Saturday, September 21, 2013

Saturday, September 21, 2013 3:14 pm by M. in    No comments
Very sad news to report today. Robert Barnard (1936-2013), crime writer, professor, critic and also Brontë scholar and two-times Brontë Society chairman has died.
Robert Barnard was born in Essex, England in 1936. His father was a writer of weekly magazines’ women’s romances. Barnard attended Oxford and studied history before changing his focus to English. He worked for five years as a lecturer in English in Australia, where he also met his wife. The couple headed next to Norway where Barnard remained for many years as a professor of English. Finally, in 1983, he gave up his dual existence as academic and mystery writer and devoted himself full-time to writing. He and his wife Louise, a librarian, lived in Leeds, England. (Source)
He was a prolific writer (with over fifty books published) creating several detectives, including Perry Trethowan and Charlie Peace. It was precisely a Perry Trethowan novel which included his first literary approach to the Brontës in his The Case of the Missing Brontë (1983) (which was recently reissued by the Scribner imprint of Simon & Schuster):
Scotland Yard Superintendent Perry Trethowan is enjoying a vacation evening at a cozy Yorkshire pub when an old woman shows him an original, unpublished Brontë manuscript. Trethowan agrees to engage in a little literary detective work, but he doesn't realize that for a criminal the manuscript is motive for theft, torture--and murder.
Haworth was featured in a Charlie Peace novel, The Corpse at the Haworth Tandoori (1998):
The body of a young man, almost naked, in the car park behind one of Haworth’s many eating establishments marks the beginning of the case, and it is his identity that is the first puzzle for DC Charlie Peace and his superior Detective Superintendent Oddie.
But before long the puzzle that most concerns them is the nature of the close-knit artistic community where Declan O’Hearn had acted as odd-job boy. The little knot of people seem to be united less by their ability as painters than by a common worship of the distinguished artist Ranulph Byatt, who has not only brought them together, but seems to prefer the adulation of his inferiors to the judgement of his equals.Peace, searching for clues, soon starts to wonder if there isn’t a sinister reason for this. And as the search for the killer gathers pace, Peace and Oddie uncover a series of dark secrets on the harsh Haworth landscape.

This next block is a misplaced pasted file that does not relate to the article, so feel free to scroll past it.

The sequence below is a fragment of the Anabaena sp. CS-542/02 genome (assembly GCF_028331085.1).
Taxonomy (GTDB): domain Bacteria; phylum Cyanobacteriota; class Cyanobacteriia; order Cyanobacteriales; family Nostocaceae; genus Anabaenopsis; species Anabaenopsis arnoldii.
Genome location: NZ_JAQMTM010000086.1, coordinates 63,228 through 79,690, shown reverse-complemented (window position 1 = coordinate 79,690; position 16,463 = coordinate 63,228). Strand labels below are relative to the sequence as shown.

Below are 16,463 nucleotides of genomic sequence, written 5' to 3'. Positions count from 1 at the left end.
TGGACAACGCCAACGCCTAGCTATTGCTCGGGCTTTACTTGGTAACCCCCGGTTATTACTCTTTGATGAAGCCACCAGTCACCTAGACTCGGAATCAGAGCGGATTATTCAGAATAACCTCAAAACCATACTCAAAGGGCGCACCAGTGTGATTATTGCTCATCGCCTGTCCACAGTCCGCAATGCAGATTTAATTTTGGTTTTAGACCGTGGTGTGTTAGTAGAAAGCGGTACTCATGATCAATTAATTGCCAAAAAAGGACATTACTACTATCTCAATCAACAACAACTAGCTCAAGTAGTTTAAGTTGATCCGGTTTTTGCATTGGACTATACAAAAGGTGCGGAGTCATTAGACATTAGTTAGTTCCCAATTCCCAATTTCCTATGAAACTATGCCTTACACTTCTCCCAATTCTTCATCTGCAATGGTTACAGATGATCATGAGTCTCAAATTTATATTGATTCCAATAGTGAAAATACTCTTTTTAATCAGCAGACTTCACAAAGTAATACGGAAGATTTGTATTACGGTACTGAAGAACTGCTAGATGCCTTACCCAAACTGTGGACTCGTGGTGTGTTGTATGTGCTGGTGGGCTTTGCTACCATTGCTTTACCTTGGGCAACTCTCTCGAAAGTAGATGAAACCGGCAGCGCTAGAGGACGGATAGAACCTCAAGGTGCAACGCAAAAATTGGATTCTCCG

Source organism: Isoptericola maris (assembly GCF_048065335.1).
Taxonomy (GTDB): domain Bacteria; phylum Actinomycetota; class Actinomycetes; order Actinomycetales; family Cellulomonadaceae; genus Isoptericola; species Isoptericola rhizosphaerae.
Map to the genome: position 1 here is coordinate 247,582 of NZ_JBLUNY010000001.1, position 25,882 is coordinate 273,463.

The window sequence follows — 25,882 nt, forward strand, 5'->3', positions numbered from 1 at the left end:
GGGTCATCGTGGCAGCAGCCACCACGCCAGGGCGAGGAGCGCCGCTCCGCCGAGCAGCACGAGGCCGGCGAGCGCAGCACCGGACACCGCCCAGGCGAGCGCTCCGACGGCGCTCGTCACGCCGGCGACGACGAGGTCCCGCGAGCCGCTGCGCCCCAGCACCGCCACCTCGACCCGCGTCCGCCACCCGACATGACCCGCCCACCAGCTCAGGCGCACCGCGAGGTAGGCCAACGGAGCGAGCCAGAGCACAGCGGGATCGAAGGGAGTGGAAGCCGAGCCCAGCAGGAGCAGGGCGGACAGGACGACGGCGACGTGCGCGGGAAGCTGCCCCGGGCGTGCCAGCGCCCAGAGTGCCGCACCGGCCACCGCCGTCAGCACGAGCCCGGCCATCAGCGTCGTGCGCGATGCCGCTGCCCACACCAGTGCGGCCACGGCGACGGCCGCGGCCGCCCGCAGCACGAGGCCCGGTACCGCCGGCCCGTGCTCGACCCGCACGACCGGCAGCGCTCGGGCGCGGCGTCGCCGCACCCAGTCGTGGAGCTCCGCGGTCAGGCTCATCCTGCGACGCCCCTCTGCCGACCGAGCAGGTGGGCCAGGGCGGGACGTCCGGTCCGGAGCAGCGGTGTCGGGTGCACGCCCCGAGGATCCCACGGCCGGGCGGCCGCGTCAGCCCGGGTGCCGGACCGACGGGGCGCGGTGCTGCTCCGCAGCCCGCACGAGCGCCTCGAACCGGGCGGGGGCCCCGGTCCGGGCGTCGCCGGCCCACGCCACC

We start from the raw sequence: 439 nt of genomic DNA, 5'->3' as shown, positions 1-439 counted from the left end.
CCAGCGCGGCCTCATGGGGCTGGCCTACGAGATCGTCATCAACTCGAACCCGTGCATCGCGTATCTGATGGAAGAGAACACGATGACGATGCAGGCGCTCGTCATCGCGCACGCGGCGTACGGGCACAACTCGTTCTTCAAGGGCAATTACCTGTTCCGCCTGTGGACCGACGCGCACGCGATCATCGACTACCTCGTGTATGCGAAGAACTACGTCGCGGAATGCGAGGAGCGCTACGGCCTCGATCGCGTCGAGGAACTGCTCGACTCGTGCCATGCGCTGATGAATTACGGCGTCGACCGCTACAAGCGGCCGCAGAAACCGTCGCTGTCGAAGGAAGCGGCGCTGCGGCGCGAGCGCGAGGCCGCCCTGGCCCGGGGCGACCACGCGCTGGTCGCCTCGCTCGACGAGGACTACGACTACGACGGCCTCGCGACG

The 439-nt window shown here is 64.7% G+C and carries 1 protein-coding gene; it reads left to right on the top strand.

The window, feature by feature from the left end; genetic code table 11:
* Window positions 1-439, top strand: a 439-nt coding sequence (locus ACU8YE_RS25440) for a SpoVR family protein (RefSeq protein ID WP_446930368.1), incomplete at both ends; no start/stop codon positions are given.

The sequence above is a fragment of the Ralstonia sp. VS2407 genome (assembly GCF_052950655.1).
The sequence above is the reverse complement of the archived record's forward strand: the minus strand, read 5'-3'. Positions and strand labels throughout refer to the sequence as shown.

His crime fiction brought him numerous awards: Edgar Award nominations for best novel, 1981, for Death of a Literary Widow, for best critical study, 1981, for A Talent to Deceive: An Appreciation of Agatha Christie, and five others, all from Mystery Writers of America; Cartier Diamond Dagger Award, Crime Writers Association lifetime achievement award, 2003; Crime Writers Association Short Story Award, 2006, for Sins of Scarlet...

In 2000, the British Library asked Robert Barnard to write an Emily Brontë volume for their Writers' Lives series but, without a doubt, his opera magna in Brontë studies was the publication of A Brontë Encyclopedia (authored with his wife, Louise Barnard), which - we can confidently say - became a cornerstone for modern Brontë scholarship.
Robert and Louise Barnard's A Brontë Encyclopedia is an A- Z encyclopedia of the most notable literary family of the 19th century highlighting original literary insights and the significant people and places that influenced the Brontes' lives.
• Comprises approximately 2,000 alphabetically arranged entries
• Defines and describes the Brontes' fictional characters and settings
• Incorporates original literary judgements and analyses of characters and motives
• Includes coverage of Charlotte's unfinished novels and her and Branwell's juvenile writings
• Features over 60 illustrations
Rest in Peace, Mr Barnard.

EDIT:
Richard Wilcocks posts on the Brontë Parsonage Blog a brief tribute. More tributes on Mystery Fanfare, Bill Crider's Pop Culture Magazine ...

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